What value do you feel a private equity investment can bring?
For a management team looking to liberate a business unit from a larger group then a private equity investment can be the only way to make it possible.
A variety of finance options are out there but after doing our research we found that private equity best suited the unique circumstances of the transaction.
The board contribution and other business connections of a Private Equity partner can also bring great value. We have been introduced to a number of contacts who have enabled us to accelerate growth or improve profitability.
How does a company best prepare for the process?
Don’t underestimate the amount of work involved in completing the due diligence process. If you have good systems, processes and documentation in place then that is a great start.
However, understand that for several months most of the senior team’s available “headspace” is going to be taken up with getting the deal completed, so clear the decks of other projects as far as possible.
Why was Panoramic your preferred investor?
The quality of the deal is important and Panoramic provided us with what we felt was a fair and competitive offer of funding which suited the needs of our businesses and the transaction.
However, that is only part of the story. We needed to get the deal complete in a very tight time-frame, 8 weeks, or our Plc owners had made it clear they would take the deal off the table. Panoramic were the most credible in giving us confidence that they could complete a deal in that time-frame (which they did). The final factor was personal chemistry. It is important to realise that you will be working together for at least a few years and if you don’t have similar values and approaches then it could make for a very rocky relationship. Of all the PE partners that we met, I felt we would work best with David Wilson.
What, if anything, did you learn from the spin-out process?
It is possible to complete the process in a very tight time-frame if everyone is committed and the lawyers are kept on a relatively tight leash.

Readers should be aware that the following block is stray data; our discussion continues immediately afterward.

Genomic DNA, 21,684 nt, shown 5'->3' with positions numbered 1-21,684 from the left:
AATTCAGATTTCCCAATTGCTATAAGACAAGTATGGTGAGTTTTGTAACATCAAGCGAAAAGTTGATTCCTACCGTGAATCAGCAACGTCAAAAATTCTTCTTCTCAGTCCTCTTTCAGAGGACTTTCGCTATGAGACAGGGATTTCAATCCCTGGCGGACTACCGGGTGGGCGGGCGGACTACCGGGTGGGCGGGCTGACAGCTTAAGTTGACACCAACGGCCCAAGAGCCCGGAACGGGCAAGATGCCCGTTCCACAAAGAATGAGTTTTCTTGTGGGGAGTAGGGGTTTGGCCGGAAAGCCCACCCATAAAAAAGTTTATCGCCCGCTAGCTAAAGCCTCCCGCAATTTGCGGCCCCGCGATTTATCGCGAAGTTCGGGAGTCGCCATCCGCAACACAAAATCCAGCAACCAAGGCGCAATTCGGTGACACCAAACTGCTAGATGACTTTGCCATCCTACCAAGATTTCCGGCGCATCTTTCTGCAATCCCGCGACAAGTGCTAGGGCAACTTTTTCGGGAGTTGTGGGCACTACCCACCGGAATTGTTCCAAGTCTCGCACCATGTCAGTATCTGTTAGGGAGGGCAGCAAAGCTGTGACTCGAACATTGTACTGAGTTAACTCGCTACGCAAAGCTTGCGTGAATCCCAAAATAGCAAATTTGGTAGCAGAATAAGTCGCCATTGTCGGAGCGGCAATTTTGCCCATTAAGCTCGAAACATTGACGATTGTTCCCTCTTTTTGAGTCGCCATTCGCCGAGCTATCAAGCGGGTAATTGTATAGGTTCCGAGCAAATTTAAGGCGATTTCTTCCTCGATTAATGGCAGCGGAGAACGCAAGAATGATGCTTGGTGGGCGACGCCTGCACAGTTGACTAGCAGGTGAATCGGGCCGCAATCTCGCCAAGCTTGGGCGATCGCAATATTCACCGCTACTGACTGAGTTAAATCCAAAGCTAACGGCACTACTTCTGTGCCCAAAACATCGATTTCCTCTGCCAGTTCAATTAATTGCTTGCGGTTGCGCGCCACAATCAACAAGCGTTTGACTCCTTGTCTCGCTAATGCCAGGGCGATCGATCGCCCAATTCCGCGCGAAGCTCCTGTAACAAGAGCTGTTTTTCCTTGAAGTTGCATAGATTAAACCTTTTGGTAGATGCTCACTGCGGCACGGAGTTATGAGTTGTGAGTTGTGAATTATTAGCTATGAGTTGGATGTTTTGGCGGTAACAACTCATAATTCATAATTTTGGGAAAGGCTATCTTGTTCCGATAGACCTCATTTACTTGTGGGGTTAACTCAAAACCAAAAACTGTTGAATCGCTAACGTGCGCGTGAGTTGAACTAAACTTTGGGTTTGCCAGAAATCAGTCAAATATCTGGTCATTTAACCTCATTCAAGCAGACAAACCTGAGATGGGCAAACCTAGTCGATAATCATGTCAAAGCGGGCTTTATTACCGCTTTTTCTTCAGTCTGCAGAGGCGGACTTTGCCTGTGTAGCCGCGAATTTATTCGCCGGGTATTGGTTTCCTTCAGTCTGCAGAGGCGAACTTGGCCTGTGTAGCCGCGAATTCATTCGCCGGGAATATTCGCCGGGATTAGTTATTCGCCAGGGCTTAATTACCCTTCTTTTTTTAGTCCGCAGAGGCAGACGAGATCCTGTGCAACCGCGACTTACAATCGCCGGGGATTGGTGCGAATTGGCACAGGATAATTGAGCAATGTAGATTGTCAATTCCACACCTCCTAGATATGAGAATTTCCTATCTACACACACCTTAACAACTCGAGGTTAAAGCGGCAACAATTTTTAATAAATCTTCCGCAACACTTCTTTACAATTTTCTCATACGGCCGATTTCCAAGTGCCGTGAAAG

What advice would you offer to other companies seeking investment?
Have a clear, well thought out strategy for your growth plan. The biggest mistake we made when we initially presented the deal was being vague on our strategy. We thought we were being flexible as we had a lot of alternative strategies that we could pursue. Our position was: you tell us who will be the end buyer who will pay the most, and we will select the strategy that makes us most attractive to them. Whilst conceptually I think that was a valid position, it didn’t land well and turned into, “They Don’t Have a Strategy”.
Get a good Corporate Finance advisor on board. We balked the first time around because the fees looked high and they fall back on the management team in the event that a deal is not completed. However when our first deal backers pulled out leaving us only 12 weeks to find and complete a new deal we had little choice. We picked Cole Associates and Jeremy Cole earned his fees 10x over. We were introduced to a range of funders (including Panoramic), and were advised on how to present our opportunity and help negotiate the best deal.
Any final thoughts on your ambitions for the future?
We are already hitting our year 3 forecast numbers in year 1, so we are off to a very strong start.
I think it is possible for us to reach £100M turnover over the next three years and although that is a very ambitious target, I wouldn’t have it any other way!